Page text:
To Mallory it was simple: “In the end, it’s not about winning and losing so much; it was about this girl. She hit it over the fence and was in pain and deserved a home run.”

Mallory was right. It is just common decency. But it is uncommon valor.

All the coaches, players, and spectators who were stunned by this spontaneous act of sportsmanship; they wept. Mallory became a national hero.

Mallory’s team lost 4-2, but Mallory set a standard that blazed a trail. No one knew the National Media would be broadcasting this act of sportmanship and uncommon valor over every station Nationwide. This young girl rose above the game and set a standard for life.

Michael Josephson
Morning Story and Dilbert

Vintage Dilbert
October 16, 2006

***  Kleenex Alert  ***

A teenager lived alone with his father, and the two of them had a very special relationship. Even though the son was always on the bench, his father was always in the stands cheering. He never missed a game.

This young man was still the smallest of the class when he entered high school. But his father continued to encourage him but also made it very clear that he did not have to play football if he didn’t want to. But the young man loved football and decided to hang in there.

He was determined to try his best at every practice, and perhaps he’d get to play when he became a senior. All through high school he never missed a practice nor a game, but remained a bench. His faithful father was always in the stands, always with words of encouragement for him.

When the young man went to college, he decided to try out for the football team as a “walk-on.” Everyone was sure he could never make the cut, but he did. The coach admitted that he kept him on the roster because he always puts his heart and soul to every practice, and at the same time, provided the other members with the spirit and hustle they badly needed.

The news that he had survived the cut thrilled him so much that he rushed to the nearest phone and called his father. His father shared his excitement and was sent season tickets for all the college games. This persistent young athlete never missed practice during his four years at college, but he never got to play in the game. It was the end of his senior football season, and as he trotted onto the practice field shortly before the big play off game, the coach met him with a telegram.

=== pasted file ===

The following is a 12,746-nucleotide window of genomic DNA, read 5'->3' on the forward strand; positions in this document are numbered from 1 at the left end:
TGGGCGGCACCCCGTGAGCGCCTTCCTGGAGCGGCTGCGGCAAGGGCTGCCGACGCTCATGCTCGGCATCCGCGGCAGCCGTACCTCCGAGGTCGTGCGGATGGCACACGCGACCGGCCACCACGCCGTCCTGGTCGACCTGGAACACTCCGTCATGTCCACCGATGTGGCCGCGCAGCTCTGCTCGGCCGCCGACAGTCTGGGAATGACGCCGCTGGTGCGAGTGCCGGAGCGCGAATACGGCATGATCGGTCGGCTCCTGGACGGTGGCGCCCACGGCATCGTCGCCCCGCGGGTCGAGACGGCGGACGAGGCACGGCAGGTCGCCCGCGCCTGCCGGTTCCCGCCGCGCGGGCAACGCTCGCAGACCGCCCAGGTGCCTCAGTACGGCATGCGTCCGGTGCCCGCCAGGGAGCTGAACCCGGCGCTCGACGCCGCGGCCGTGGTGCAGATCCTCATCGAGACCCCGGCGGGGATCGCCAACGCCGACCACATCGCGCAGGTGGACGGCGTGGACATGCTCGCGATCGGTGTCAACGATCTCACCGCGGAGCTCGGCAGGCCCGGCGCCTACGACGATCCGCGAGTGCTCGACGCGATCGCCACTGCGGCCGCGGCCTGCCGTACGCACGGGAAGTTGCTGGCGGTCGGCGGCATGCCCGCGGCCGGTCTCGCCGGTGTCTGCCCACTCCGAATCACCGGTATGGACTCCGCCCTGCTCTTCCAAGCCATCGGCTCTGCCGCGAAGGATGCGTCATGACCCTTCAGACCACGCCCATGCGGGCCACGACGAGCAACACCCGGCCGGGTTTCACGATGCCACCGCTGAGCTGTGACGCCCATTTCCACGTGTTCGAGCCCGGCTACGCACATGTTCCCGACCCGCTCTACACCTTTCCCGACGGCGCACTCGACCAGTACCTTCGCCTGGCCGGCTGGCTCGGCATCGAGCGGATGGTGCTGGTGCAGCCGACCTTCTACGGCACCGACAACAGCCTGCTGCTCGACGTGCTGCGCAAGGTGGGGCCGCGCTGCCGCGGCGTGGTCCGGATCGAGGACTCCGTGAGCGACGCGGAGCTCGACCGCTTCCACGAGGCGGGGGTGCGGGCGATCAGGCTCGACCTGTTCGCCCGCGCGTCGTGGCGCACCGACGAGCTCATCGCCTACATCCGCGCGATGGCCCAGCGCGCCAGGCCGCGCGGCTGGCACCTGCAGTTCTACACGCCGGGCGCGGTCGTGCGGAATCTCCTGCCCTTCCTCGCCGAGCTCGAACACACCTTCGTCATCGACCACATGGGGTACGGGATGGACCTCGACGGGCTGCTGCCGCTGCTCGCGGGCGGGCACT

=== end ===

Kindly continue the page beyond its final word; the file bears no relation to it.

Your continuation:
The young man read the telegram and he became deathly silent. Swallowing hard, he mumbled to the coach, “My father died this morning. Is it all right if I miss practice today?” The coach put his arm gently around his shoulder and said, “Take the rest of the week off, son. And don’t even plan to come back to the game on Saturday.

In the third quarter, when the team was ten points behind, a silent young man quietly slipped into the empty locker room and put on his football gear. As he ran onto the sidelines, the coach and his players were astounded to see their faithful teammate back so soon. “Coach, please let me play. I’ve just go to play today,” said the young man. The coach pretended not to hear him. There was no way he wanted his worst player in this close.

Feeling sorry for the kid, the coach gave in. “All right,” he said. “You can go in.” Before long, the coach, the players and everyone in the stands could not believe their eyes. This little unknown, who had never played before was doing everything right. The opposing team could not stop him. He ran, he passed, blocked and tackled like a star. His team began to triumph. The score was soon tied. In the closing seconds of the game, this kid intercepted a pass and ran all the way for the winning touchdown. The fans broke loose. His teammates hoisted him onto their shoulders. Such cheering you’ve never heard! Finally, after the stands had emptied and the team had showered and left the locker room, the coach noticed that the young man was sitting quietly in the corner all alone.